Hundreds came out to the Hoboken waterfront last week for the 9th Annual Hoboken Spaghetti Dinner Block Party. On an ideal August afternoon, they ate ziti, rigatoni, meatballs, and sausage prepared by Paterson caterer The Brownstone on the walkway in front of Pier A Park. Proceeds from drink sales benefited the Hoboken Volunteer Ambulance Corps.
According to Geri Fallo, Hoboken’s Coordinator of Cultural Affairs, the event was reborn on the 150th anniversary of Hoboken’s founding in 2005. During the planning for the sesquicentennial celebration, someone mentioned that the city had thrown a pasta dinner on Washington Street for the city’s 100th anniversary in 1955. City organizers decided to bring the event back, only this time on Hoboken’s revamped waterfront.
It didn’t take fifty years to have another one after that. The first spaghetti dinner in June 2005 was so successful that Hoboken had a second dinner at the end of the summer, and has held one every year since around the same time. Fallo estimated that 800 to 1,000 people showed up last year.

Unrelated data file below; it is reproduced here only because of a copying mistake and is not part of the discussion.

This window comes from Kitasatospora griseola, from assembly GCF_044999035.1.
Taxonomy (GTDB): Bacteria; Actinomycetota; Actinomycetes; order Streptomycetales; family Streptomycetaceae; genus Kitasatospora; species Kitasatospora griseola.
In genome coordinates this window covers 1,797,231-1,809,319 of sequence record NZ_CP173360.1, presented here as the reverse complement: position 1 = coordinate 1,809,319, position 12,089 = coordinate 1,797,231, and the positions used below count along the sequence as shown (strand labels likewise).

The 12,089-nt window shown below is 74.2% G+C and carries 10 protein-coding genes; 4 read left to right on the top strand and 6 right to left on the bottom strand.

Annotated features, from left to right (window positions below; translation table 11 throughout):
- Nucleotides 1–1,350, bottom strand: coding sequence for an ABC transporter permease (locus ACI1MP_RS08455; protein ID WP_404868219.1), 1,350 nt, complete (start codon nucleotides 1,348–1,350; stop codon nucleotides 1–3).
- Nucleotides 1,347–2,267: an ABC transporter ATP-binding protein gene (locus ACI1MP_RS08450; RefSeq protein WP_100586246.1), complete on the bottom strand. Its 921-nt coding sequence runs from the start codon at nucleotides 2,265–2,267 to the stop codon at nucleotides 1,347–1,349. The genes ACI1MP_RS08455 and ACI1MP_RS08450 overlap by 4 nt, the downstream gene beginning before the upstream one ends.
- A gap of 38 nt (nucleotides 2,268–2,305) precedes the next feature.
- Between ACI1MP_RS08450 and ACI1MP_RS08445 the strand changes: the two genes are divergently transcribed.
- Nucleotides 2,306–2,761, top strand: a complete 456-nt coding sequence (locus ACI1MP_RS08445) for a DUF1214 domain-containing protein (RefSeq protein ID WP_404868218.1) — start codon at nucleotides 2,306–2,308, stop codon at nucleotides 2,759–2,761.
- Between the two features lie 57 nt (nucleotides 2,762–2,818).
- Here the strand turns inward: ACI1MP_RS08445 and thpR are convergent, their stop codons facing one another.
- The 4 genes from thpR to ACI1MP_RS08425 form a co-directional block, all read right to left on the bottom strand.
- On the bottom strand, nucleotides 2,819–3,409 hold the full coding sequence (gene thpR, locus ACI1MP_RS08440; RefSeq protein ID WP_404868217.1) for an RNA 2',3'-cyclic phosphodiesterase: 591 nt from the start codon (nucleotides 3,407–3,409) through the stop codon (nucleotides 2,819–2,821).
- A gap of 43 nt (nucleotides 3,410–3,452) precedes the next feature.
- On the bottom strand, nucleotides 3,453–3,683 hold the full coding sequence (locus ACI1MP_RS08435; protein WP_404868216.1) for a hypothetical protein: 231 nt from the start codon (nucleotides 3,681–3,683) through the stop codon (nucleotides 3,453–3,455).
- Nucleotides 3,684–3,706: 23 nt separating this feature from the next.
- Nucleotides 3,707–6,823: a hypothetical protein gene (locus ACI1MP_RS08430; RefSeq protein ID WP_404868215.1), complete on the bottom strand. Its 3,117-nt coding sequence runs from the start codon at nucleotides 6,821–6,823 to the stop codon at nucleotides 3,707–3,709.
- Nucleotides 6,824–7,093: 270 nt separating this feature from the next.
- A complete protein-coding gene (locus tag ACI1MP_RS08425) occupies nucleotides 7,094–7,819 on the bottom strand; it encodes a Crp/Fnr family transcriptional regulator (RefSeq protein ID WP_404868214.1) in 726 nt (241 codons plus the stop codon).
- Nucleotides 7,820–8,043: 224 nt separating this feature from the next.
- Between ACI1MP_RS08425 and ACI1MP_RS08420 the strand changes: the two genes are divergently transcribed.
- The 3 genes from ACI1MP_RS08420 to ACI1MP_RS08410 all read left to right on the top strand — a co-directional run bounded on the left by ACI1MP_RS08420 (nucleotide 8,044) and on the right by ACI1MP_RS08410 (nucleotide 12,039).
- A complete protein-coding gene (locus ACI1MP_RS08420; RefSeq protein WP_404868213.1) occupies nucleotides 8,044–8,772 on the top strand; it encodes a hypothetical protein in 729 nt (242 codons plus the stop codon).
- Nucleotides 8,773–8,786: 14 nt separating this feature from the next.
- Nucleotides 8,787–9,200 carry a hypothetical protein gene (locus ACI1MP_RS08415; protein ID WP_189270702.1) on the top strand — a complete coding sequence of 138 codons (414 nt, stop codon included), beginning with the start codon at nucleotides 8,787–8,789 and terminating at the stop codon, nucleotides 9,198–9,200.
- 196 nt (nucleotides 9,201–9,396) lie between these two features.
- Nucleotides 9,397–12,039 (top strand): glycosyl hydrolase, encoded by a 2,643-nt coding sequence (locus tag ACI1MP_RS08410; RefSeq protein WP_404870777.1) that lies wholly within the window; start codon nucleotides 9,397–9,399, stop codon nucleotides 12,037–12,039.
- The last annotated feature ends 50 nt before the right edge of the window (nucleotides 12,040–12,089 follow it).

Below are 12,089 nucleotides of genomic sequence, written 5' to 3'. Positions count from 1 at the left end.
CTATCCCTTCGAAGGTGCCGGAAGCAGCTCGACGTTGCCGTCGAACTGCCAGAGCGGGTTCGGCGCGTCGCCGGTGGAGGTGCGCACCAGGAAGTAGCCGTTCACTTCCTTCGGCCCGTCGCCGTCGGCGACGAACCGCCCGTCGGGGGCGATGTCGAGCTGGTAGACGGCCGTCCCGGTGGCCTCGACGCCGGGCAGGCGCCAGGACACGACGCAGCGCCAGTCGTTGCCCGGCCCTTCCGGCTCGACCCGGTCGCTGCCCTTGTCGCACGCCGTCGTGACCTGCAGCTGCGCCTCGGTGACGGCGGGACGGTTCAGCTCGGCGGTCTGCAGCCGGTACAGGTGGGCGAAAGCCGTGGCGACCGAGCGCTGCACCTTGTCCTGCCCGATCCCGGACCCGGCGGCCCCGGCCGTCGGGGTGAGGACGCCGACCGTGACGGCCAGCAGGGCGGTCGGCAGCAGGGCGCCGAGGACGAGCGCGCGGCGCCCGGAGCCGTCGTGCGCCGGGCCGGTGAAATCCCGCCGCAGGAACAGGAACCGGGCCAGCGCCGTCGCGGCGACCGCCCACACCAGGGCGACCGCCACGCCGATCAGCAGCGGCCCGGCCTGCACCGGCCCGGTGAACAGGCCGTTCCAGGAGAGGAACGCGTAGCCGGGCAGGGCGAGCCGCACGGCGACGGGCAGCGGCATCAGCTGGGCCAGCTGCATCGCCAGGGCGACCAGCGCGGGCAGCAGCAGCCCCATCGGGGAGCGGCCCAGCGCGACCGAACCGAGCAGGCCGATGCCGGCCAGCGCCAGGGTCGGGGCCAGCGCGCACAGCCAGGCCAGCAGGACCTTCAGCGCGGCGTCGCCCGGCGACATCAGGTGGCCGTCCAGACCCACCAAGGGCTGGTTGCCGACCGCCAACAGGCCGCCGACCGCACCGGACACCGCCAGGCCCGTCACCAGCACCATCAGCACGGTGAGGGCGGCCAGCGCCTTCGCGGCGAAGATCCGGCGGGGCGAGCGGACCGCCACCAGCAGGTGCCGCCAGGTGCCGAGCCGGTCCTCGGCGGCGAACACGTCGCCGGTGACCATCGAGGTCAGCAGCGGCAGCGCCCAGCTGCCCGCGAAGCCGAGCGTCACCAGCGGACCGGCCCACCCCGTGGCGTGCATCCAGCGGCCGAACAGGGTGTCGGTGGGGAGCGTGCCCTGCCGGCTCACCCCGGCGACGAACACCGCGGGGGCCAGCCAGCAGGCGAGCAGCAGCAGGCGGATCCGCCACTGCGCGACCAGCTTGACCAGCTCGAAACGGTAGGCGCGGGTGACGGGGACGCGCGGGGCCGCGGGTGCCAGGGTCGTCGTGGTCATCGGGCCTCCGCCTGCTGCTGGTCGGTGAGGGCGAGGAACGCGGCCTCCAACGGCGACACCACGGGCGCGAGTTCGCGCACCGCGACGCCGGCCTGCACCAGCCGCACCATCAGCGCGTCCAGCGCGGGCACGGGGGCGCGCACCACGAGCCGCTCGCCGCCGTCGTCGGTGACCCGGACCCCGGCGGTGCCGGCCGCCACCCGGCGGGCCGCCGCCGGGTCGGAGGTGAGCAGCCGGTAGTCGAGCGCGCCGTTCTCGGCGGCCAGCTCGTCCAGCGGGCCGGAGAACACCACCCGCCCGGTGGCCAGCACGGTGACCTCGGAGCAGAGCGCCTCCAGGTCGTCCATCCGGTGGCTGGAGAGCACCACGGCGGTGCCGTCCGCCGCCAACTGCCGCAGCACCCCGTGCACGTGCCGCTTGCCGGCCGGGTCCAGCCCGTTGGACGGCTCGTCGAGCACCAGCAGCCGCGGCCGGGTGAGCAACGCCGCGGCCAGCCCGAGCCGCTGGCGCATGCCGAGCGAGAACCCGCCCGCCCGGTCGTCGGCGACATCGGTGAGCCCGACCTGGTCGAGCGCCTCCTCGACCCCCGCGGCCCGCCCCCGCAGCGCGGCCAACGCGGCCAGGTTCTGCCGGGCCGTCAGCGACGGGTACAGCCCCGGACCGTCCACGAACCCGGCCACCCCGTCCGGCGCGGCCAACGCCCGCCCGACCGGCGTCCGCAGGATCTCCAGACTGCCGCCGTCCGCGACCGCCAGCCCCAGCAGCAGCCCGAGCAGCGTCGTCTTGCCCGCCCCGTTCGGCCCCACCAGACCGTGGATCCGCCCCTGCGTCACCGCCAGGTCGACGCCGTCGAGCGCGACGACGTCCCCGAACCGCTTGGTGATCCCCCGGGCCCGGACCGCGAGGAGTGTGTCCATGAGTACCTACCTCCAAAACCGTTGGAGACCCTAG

“If I had a big backyard, I would do this at home.”-- Geri Fallo
Patti Cunning said when she was growing up on Jefferson Street, everyone would meet in yards downtown to eat. She said she comes to the Spaghetti Dinner Block Party every year and loves seeing people she hasn’t seen all summer.
Fallo said she wished that events like the block party happened more often. “If I had a big backyard, I would do this at home,” she said.
Long-time resident Nick Feola said he still invites neighbors over to sit in the front garage of his house on Fifth and Monroe Streets. Feola came to the spaghetti dinner as a guest of BCB Bank, and said he enjoyed the opportunity to talk to contractors, inspectors, and bankers.
Some recalled when the waterfront where they sat was just docks and freighters. Bob Ferrelli of Jersey City Heights asked if people still went crabbing on the Hoboken Piers like they used to.
Jake Stuiver, the former chairman of the Hoboken Housing Authority board, came back up to Hoboken for the spaghetti dinner from Philadelphia, where he now lives. He said this year’s block party felt more neighborly and less political than it had in the past. Though many local politicians were present, including Mayor Dawn Zimmer, he said there was none of the atmosphere that was present in an election year.
Carlo Davis may be reached at email@example.com.